BWW Review: Great Music, Powerful Storytelling Fuel WILD AND RECKLESS at Portland Center Stage
I think I was the only person in the audience who had never heard of Blitzen Trapper on opening night of the world premiere of their new concert / theatre performance, WILD AND RECKLESS, now playing at Portland Center Stage. The atmosphere was electric, which might have had something to do with the electrical cords strung around the stage to represent lightning and the digital projections on the screens that made up the set. But it also had a lot to do with the anticipation of seeing what this new collaboration between one of Portland's premiere theatres and a wildly popular local indie rock band would look like.
Portland Center Stage describes WILD AND RECKLESS as a "concert event," but I'm perfectly comfortable calling it a rock musical, a Portland version of AMERICAN IDIOT, if you will. And I loved it.
The story is set in the future, but meant to evoke Portland's past, in all its weird, seedy glory. It's about two people who find each other and have an ill-fated love affair against a backdrop of a drug epidemic. The drug in this case is a substance called "lightning dust," which is a byproduct of a method used to harvest lightning for energy. Although there are probably many other interpretations out there, to me the show made a powerful statement about the consequences of exploiting our natural resources.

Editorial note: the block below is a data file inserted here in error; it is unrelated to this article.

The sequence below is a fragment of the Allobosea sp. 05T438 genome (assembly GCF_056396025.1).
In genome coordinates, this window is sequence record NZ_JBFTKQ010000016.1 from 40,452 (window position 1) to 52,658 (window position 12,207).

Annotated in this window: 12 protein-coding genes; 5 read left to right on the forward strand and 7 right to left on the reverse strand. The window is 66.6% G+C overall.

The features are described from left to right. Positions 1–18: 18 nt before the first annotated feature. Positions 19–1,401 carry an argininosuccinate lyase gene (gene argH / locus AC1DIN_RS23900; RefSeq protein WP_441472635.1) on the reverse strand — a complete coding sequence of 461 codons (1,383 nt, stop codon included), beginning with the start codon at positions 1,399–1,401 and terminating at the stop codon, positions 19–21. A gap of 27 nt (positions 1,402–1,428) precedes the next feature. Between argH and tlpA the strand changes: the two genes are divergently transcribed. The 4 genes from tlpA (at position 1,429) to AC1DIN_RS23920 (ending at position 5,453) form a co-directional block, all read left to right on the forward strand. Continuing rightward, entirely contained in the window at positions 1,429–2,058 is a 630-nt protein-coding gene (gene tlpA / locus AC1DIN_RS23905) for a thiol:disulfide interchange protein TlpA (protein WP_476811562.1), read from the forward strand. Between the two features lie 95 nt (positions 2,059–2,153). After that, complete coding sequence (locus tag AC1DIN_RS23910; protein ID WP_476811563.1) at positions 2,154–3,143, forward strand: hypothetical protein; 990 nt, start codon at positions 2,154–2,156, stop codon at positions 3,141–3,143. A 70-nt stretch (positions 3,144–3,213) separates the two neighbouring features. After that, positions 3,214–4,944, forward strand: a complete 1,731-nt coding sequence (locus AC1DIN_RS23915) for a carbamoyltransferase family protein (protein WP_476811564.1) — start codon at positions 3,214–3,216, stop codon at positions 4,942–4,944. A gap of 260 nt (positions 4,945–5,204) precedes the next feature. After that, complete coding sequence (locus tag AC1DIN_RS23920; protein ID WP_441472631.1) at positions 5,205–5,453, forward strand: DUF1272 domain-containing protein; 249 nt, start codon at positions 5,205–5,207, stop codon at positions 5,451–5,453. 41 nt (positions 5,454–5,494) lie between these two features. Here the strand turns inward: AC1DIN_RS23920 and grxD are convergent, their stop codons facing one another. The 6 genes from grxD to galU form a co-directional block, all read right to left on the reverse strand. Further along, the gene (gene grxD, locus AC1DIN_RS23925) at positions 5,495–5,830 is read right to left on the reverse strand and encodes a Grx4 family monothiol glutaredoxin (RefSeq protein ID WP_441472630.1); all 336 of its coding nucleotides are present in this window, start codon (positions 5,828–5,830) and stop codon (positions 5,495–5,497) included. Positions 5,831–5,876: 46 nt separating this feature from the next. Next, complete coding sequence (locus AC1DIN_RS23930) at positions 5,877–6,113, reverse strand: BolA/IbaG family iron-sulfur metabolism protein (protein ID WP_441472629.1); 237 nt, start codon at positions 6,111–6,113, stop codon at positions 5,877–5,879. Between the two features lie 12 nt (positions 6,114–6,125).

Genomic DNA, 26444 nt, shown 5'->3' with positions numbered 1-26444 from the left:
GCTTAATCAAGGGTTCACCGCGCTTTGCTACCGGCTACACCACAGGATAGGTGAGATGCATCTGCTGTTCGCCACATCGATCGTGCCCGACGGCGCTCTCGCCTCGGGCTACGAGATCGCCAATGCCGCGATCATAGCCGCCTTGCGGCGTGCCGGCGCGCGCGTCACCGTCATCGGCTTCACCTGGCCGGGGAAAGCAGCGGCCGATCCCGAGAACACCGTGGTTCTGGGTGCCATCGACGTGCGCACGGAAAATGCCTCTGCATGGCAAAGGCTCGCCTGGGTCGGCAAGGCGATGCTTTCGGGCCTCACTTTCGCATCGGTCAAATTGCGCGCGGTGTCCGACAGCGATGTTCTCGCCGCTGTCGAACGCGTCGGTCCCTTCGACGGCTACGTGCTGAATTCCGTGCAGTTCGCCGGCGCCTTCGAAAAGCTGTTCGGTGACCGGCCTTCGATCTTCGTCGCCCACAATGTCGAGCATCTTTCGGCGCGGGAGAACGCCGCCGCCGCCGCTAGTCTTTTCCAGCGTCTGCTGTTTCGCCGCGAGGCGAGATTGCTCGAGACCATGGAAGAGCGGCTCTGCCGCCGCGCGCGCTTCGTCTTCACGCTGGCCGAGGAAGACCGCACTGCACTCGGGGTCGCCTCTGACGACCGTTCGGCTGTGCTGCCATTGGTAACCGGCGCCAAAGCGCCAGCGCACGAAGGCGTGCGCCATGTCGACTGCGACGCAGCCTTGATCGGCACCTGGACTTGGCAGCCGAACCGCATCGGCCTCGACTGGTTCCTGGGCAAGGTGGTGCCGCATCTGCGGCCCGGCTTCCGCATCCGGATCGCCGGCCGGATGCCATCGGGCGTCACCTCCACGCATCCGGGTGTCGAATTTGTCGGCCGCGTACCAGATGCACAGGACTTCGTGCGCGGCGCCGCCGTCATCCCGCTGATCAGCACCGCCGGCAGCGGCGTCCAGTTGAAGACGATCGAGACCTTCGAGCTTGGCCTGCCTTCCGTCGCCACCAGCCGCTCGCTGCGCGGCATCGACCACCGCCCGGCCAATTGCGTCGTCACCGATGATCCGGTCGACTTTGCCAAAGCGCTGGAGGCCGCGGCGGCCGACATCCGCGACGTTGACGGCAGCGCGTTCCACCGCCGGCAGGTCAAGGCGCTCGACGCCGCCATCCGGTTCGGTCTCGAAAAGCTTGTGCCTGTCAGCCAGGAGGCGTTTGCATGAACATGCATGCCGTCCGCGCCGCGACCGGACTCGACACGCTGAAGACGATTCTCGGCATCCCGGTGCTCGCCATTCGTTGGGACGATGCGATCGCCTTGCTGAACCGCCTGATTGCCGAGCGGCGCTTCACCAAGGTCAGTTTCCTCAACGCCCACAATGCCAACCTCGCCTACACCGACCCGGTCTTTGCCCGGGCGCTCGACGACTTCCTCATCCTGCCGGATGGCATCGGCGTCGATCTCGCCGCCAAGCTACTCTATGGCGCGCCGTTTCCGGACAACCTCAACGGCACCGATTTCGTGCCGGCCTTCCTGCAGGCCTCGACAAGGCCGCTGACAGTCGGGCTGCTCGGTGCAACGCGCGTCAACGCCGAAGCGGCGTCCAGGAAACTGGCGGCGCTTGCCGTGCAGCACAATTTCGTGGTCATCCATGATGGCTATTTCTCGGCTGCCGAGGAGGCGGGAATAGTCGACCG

The music had been written by Blitzen Trapper before the show was conceived, but you can't tell. It all fits together like it was intended to be that way all along.
The two central characters were played by Blitzen Trapper's charismatic frontman Eric Earley, who looks and sounds like a young Bob Dylan, and actress Laura Carbonell, who was, fittingly for the character, absolutely magnetic. The entire cast was great. I was surprised and impressed by the acting chops of the members of the band. If I hadn't known they were a band, I might easily have mistaken them for musical theatre actors who also happened to write music and play a variety of instruments.
Earlier, I mentioned the set. Scenic designer Sibyl Wickersheimer has pushed the back wall practically out to the street, creating a depth that co-directors Rose Riordan and Liam Kaas-Lentz used to excellent effect, enhanced by digital projections of Portland scenes and, of course, the lightning. It was visually very intense, which well matched the show's emotional intensity.
I didn't know who Blitzen Trapper was when I walked into the theatre, but I walked out thinking I'd love to see them in concert, that I'd watch any performance starring Laura Carbonell, and that I'd happily see this one again.
Photo credit: Patrick Weishampel/blankeye.tv